Learn to code tile-based worlds and related core gameplay for genres like arcade, overhead racing, and puzzle adventure.
Intermediate Level, – 14 hours, 150 lectures
Average rating 4.7/5 (4.7 (296 ratings) Instead of using a simple lifetime average, Udemy calculates a course’s star rating by considering a number of different factors such as the number of ratings, the age of ratings, and the likelihood of fraudulent ratings.)
Any plain text editor like Notepad will do, however one which supports features for programmers such as multiple file tabs, code highlighting, line numbers, and smart/auto-indentation can be handy for later phases as the code grows in length (Notepad++ is free for Windows, TextWrangler for Mac, or Sublime Text 2 which I use has a fully functional free trial for either)
Any common web browser should work fine, although I use Google Chrome (free) so you may prefer that one just to see on your side exactly how it shows up in the videos
To follow along the few steps for drawing art you’ll need a program that lets you draw and save images with transparency. I use a slightly older version of Photoshop, although free alternatives exist and the steps are similar. I also attach all art files that I create, so if you prefer to only focus on the coding steps you can download the images that I create in the videos.
(HTML5 Logo in the course image is by W3C, licensed under Creative Commons Attribution 3.0 Unported. Background pattern for transition cards CC BY-SA 3.0 Subtle Patterns © Atle Mo. drawn by Paul Phönixweiß.)
Create, display, and play with a 2D tile world that supports optimized collision (a central concept for generations of games in a variety of genres!)
Create, load, display, and rotate image graphics in games
Break game code into multiple files to better manage large projects
Define a class and use it to create multiple instances of gameplay objects in unique positions (note: only using the very basic first concept of object-oriented programming, it doesn’t dive deep into that rabbit hole)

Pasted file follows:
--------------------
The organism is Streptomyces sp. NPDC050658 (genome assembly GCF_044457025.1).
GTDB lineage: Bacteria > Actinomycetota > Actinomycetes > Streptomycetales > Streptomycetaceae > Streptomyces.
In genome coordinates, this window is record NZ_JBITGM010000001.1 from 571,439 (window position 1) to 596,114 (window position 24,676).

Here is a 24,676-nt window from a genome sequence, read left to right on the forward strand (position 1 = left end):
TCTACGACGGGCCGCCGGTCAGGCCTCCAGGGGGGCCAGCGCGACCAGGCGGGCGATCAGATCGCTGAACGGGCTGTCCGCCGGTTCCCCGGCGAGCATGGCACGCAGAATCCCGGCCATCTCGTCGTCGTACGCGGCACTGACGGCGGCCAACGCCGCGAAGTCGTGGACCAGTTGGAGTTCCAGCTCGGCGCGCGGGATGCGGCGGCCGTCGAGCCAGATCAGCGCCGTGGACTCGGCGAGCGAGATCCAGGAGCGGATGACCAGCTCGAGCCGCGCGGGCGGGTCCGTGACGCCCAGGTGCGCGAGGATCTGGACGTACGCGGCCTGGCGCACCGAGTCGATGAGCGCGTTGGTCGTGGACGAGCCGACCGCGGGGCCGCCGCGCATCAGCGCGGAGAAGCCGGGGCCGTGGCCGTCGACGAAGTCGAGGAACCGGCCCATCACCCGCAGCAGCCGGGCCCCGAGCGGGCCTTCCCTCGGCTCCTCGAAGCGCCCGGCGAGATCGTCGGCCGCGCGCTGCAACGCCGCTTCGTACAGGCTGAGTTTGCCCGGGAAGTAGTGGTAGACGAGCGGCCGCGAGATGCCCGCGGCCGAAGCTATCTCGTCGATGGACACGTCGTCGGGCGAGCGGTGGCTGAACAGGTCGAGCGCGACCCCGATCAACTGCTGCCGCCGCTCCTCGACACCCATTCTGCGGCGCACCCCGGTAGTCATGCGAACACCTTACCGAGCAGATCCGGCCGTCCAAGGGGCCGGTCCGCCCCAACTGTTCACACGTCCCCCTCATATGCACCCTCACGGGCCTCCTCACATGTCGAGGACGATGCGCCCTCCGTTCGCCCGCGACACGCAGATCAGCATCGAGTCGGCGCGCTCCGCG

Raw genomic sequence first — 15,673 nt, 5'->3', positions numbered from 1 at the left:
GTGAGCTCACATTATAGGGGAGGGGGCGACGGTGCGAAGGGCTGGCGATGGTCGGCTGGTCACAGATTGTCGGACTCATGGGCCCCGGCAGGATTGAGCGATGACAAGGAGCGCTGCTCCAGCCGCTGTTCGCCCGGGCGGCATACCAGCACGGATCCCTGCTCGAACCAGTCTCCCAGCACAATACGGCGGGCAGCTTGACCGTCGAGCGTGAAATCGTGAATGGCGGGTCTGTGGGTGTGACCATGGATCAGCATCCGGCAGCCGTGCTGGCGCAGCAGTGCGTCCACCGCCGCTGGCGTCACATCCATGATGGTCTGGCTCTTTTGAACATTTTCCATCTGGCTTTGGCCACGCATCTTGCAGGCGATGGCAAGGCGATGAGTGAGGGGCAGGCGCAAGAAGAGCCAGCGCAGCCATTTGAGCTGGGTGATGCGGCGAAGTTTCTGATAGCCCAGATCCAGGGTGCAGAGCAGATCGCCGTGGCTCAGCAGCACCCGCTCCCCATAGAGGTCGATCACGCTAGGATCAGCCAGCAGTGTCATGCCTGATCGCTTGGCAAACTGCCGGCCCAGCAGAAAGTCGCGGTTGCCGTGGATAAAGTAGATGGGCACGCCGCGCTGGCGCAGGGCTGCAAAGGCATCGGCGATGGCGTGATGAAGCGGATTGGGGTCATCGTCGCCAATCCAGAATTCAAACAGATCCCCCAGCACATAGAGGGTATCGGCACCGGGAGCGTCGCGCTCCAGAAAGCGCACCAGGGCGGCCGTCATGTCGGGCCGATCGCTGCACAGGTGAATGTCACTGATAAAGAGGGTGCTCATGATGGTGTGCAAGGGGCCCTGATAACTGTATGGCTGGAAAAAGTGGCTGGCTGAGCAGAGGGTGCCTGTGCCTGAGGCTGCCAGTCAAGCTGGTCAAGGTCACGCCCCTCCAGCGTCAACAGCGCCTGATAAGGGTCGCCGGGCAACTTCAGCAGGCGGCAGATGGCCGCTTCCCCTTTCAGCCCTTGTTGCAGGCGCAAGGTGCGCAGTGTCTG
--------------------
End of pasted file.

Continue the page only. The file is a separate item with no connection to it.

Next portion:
Handle mouse input for a one-player game, or keyboard controls for both one and two-player games
Implement basic item pick-ups (keys) and trigger their usage upon collision (open doors)
Develop and adapt gameplay for basic platformer movement, digital board/strategy games, simple matrix formations for retro arcade-style enemies, and worlds larger than the screen viewed by scrolling camera
Apply simple trigonometry calls to move game objects at arbitrary angles
Implement basic loading screen functionality in HTML5
Anyone who wants to learn practical skills to program their own games at home
People who may aleady be familiar with programming concepts but are new to applying that knowledge to making real-time computer games
Creators who have only ever tried drag-and-drop tools but are interested in learning more about how to make games by programming for an deeper level of control over the details
Developers interested in getting practice with a more traditional “code only” approach to core gameplay programming before moving on to major engines and tools (which are not covered in this course) like Unity or Unreal
People looking for a technical game design foundation based in indie-style games or classic gameplay as a starting point
Please note that advanced topics like object-oriented programming are only very briefly touched upon – software engineering patterns are generally outside the scope of this course
“The course is great. Everything well explained step by step and to the point. I like the approach of showing how to do something in the simplest but maybe not the most efficient way, and then showing how can it be done more efficiently.
What I also like is that every more complicated bit is explained through graphical presentation. Teaching curve was not to steep, beginning with explaining every line of code then talking about changes and encouraging to use already gained knowledge to achieve the goal of a lesson.” (Maciej)
“Hurray I just made my first game!
Great course, fast paced, very informative and hands on. I love how the first game is created continuously. Starting with the ball, paddle, bricks. It’s fun, altough my math sucks :-)” (iOS Development, App Design Robert Sibek)
“I originally found this course when looking for a course about HTML5 canvas graphics and this provided far more than what I was looking far. Very pleased with my purchase.
In short, this course is a very good overview of 2D tile/grid game development. Chris does an excellent job of adding in the new material bit by bit making sure everything is explained clearly.” (Tod Cox)
Gamkedo Game Development Coach Chris DeLeon
Hey! I live in an L.A. apartment with my fiancée Laura and our 3-year-old gray cat EDI. I’ve been making games for 20 years, including pro game design on console games for Electronic Arts, in casual web games at a Silicon Valley start-up, and indie mobile (including the #2 top ranked game in 2008). Before starting Gamkedo I taught game creation skills at Georgia Tech. On the side I organize IndieCade’s workshops in L.A. and Paris, teach kids coding in Malibu, and do game developer outreach now with over 50 podcast episodes and more than 100 YouTube videos.
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How to Program Games: Tile Classics in JS for HTML5 Canvas
How to Program Games: Tile Classics in JS for HTML5 Canvas course coupon
How to Program Games: Tile Classics in JS for HTML5 Canvas coupon
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